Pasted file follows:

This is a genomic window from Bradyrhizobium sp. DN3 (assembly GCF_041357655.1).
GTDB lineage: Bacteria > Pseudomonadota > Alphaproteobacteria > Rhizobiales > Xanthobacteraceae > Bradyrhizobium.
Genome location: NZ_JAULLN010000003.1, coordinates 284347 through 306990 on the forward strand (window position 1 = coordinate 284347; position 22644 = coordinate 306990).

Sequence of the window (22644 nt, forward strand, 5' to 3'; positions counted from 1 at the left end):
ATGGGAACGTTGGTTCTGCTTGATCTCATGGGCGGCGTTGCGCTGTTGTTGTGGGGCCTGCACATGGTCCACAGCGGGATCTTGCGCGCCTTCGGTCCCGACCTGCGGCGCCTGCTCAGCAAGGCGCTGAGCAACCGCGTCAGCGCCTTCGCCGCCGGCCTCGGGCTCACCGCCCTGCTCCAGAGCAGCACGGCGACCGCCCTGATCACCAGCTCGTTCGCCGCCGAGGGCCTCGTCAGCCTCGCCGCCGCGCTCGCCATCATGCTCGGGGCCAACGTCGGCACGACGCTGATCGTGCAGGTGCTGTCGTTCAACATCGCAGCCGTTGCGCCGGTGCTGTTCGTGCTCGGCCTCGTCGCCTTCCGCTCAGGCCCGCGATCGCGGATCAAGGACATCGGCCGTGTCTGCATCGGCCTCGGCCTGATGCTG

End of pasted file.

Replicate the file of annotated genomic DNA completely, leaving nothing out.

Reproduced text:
This is a genomic window from Bradyrhizobium sp. DN3 (assembly GCF_041357655.1).
GTDB lineage: Bacteria > Pseudomonadota > Alphaproteobacteria > Rhizobiales > Xanthobacteraceae > Bradyrhizobium.
Genome location: NZ_JAULLN010000003.1, coordinates 284347 through 306990 on the forward strand (window position 1 = coordinate 284347; position 22644 = coordinate 306990).

Sequence of the window (22644 nt, forward strand, 5' to 3'; positions counted from 1 at the left end):
ATGGGAACGTTGGTTCTGCTTGATCTCATGGGCGGCGTTGCGCTGTTGTTGTGGGGCCTGCACATGGTCCACAGCGGGATCTTGCGCGCCTTCGGTCCCGACCTGCGGCGCCTGCTCAGCAAGGCGCTGAGCAACCGCGTCAGCGCCTTCGCCGCCGGCCTCGGGCTCACCGCCCTGCTCCAGAGCAGCACGGCGACCGCCCTGATCACCAGCTCGTTCGCCGCCGAGGGCCTCGTCAGCCTCGCCGCCGCGCTCGCCATCATGCTCGGGGCCAACGTCGGCACGACGCTGATCGTGCAGGTGCTGTCGTTCAACATCGCAGCCGTTGCGCCGGTGCTGTTCGTGCTCGGCCTCGTCGCCTTCCGCTCAGGCCCGCGATCGCGGATCAAGGACATCGGCCGTGTCTGCATCGGCCTCGGCCTGATGCTG